Bird Hunting Photography – Part 4 Camera Management in the Field

Managing a camera while on the hunt can be a bit of a challenge. There can be a lot going on – like handling your dog(s), safely carrying a shotgun, excellent wing shooting, not tumbling down the side of a hill, screwing around with your GPS, and executing outstanding photography. With so many things to deal with, you want your camera management to be as efficient and non-intrusive as possible. Camera management is how you safely carry it and bring it into action while hunting. Safety is number one because nothing ruins the joyous mood of the hunt, like putting a load of 6s in the side of your pal’s face. (insert Dick Cheney joke here).

Carrying the Camera in the Field

In my opinion, the very best way to carry your DSLR or Mirrorless camera is to use the Peak Design Slide camera strap. The design is about perfect and they are well made, you can see it here. If you are right-handed, the strap is on your right shoulder and crosses your body, so the camera hangs, with the lens down, on your left side. This allows the camera to hang out of the way, pretty much hidden, until you need it. If you carry your gun with your right hand, then the camera will not be near your expensive shotgun. This is very comfortable, and I often forget the camera is there, even though my Nikon D850 and 70-200 lens are pretty heavy. If you plan on taking pictures with a point & shoot or your phone, then this does not apply to you (along with about 90% of these articles!).

Here are some tips on carrying your camera in the field:

  • Check all your settings before you are in the field. It is a bummer to waste a great photo opportunity on a camera with a shutter speed set to 5 seconds to capture the fireworks from the other night.
  • Be sure you have fresh batteries. This applies to your GPS as well.
  • Carry your camera turned off and turn it on when you bring it into play. Otherwise, later you will be deleting a bunch of blurry pictures of the ground.
  • Go ahead and take your lens cap and toss it in the garbage. You won’t have time to mess with taking it on and off, and this will save you the anguish of losing it. Be sure to put on a good UV lens filter to protect the glass.
  • Do not hang the camera around your neck where it rests on your chest or belly. It will be in the way, and you will for sure bang it on your gun. . . all the time.
  • If you have a wonderful, expensive camera that you love, fret over, or maybe even worship, then leave it at home. You will be using this camera (as it was intended), and it will get beat up. If your $5,000 camera outfit has button labels worn off, corners are worn bright, and the faux leather body covering is torn in places, then you are a hunter/photographer after my own heart. Great tools worn from honest use are cool.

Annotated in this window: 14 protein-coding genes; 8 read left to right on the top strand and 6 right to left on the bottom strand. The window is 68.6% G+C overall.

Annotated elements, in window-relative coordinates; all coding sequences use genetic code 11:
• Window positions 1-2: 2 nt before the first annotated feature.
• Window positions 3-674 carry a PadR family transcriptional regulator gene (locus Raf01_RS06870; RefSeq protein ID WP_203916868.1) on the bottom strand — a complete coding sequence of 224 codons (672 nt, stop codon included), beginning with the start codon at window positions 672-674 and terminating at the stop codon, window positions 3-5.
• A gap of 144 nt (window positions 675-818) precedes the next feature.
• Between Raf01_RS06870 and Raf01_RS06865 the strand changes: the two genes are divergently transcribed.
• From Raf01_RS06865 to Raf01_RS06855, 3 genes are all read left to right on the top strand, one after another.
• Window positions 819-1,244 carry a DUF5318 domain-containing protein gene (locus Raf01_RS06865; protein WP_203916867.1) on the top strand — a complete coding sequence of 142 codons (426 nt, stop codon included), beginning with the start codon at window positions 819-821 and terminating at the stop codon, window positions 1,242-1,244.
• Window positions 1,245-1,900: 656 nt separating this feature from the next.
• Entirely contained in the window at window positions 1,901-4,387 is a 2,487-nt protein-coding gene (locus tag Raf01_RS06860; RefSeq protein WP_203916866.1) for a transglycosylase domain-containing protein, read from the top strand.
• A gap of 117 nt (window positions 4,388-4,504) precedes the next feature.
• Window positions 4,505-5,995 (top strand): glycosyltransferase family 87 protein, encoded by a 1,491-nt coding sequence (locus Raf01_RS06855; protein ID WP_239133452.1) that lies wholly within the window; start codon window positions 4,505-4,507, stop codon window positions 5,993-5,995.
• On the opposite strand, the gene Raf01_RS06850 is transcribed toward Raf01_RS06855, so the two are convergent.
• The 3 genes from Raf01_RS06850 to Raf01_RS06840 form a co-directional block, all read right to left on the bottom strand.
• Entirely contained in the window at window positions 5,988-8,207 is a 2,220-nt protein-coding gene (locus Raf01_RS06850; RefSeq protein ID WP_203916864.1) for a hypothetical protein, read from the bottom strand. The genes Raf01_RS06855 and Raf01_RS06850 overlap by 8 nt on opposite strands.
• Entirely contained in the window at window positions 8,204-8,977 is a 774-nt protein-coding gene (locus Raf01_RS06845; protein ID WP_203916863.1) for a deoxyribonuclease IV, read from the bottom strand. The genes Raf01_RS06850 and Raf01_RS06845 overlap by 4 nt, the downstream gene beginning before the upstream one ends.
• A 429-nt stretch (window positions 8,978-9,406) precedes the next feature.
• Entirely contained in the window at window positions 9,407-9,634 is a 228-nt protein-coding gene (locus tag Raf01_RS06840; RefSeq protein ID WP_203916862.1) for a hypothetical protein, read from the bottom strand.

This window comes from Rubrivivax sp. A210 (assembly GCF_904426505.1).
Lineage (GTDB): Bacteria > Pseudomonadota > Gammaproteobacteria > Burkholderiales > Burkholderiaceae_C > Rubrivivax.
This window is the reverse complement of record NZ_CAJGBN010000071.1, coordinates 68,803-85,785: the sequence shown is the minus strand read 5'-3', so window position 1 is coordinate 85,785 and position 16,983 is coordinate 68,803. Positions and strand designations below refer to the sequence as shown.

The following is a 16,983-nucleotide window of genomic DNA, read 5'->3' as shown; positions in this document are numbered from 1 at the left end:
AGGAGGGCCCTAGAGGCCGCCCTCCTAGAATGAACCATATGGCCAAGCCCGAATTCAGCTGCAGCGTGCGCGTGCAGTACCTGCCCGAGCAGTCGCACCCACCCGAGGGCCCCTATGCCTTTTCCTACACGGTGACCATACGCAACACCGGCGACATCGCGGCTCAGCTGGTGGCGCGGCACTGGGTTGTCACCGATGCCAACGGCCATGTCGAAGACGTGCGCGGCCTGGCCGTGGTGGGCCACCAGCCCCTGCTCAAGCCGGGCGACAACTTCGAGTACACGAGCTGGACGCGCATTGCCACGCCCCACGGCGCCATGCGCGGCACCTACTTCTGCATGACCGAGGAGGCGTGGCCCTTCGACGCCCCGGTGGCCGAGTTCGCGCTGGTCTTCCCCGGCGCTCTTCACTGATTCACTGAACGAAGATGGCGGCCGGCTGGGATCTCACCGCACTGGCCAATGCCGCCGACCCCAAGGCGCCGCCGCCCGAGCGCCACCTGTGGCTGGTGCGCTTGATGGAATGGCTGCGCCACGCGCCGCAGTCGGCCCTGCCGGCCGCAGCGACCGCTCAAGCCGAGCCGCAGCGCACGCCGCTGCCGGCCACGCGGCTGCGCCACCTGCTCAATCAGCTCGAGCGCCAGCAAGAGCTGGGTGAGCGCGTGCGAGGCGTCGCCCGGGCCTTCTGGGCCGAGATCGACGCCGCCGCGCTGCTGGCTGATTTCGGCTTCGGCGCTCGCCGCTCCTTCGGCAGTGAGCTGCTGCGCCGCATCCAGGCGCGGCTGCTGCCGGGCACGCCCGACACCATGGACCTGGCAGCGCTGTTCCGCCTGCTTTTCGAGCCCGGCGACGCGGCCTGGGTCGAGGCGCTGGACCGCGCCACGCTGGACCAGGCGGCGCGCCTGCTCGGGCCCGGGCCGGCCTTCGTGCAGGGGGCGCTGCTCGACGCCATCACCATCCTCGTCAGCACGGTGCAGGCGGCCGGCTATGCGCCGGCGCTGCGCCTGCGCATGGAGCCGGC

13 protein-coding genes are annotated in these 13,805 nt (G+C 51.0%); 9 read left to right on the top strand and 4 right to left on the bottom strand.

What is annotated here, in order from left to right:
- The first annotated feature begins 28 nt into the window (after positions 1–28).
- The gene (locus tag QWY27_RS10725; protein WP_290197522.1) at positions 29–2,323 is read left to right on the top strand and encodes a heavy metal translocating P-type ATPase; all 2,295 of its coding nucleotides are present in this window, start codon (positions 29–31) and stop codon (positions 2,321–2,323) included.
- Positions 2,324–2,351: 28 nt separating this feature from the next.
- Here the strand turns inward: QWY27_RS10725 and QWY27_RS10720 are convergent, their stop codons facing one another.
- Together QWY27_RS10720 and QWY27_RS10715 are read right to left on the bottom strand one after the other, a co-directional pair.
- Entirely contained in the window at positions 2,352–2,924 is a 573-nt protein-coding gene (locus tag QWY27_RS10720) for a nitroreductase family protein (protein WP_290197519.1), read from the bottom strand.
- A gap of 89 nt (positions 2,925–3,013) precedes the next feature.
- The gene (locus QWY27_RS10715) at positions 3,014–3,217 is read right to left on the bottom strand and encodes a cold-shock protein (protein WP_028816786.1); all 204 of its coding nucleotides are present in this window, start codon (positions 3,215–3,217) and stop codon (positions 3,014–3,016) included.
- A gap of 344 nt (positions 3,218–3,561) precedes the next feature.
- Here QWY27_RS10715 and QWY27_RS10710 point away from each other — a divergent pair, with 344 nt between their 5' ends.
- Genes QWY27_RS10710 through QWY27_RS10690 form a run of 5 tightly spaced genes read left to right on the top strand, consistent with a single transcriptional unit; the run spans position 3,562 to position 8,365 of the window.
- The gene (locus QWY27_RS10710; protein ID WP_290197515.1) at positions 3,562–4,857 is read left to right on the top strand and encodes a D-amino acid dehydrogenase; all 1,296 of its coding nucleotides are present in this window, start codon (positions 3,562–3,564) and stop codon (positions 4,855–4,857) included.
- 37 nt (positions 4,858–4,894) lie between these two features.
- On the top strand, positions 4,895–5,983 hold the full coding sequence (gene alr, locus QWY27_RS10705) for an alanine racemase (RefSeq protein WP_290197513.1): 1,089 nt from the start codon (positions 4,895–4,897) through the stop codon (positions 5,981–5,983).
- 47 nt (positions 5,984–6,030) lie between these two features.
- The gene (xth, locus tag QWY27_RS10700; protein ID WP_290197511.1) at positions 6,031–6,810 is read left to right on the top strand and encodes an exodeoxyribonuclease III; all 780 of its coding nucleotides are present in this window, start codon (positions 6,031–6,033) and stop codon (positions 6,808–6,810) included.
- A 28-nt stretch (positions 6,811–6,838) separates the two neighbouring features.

Using the Camera in the Field

Using a DSLR or a mirrorless camera usually requires two hands. The right hand to hold the camera, focus, and take the picture. The left hand to steady the camera and change focal length on a zoom lens. So, where is the shotgun? This is the important part. That gun is broken open, unable to fire, and resting in the crook of your right arm. You can squeeze the stock against your torso to secure it. The barrels are pointed pretty much away, and with the action broken open, it is 100% safe. The big risk is losing rounds in the field, because with the gun open, shells can and will fall out. You usually will notice and pick them up, but I could see missing a shot or two because the gun was unexpectedly empty; no big deal. Always be sure your gun is open when you are messing with your camera. People drop things, and if you drop your gun when screwing around with the camera, you do not want any chance that it might go off! Make this a rule.

This technique assumes you are using a gun that breaks open like a side-by-side or over/under shotgun. These can be draped over your arm when they are open, as you see in the pictures above. If you are hunting with your new Benelli autoloader or grandpa’s Model 12 pump, then the challenge is how to manage that type of gun when taking pictures. I have hunted birds only with side-by-side shotguns for the last 20 years, so I have not crossed this bridge. My first thought would be to go out and buy a nice double gun and leave the autoloader at home. You deserve it and could rationalize the expenditure in the name of safety! The other option would be putting a sling on the gun and to sling it on safe when you take pictures. This seems reasonable, but never try to operate your camera while also holding onto a loaded gun whether the safety is on or not. I think you are asking for trouble and taking a risk you should not take.

Here are some tips on using your camera in the field:

  • If you are approaching a dog on point with your gun at the ready, then leave the camera alone. Or make the gun safe, get the camera ready and forget about making a shot. Do one or the other.
  • Never let your gun point at or “sweep” your hunting buddies or dogs as you take pictures. Even though it is open and safe, it makes folks uncomfortable. Always be aware of your muzzles, always think about safety.
  • Enjoy the hunt, the dog work, and do some great shooting. Don’t be overzealous about taking pictures. Try not to irritate your fellow hunters by incessantly snapping pictures. Be discrete – usually, no one notices or cares about the photography. One thing for sure, they will enjoy and appreciate the pictures after the hunt!

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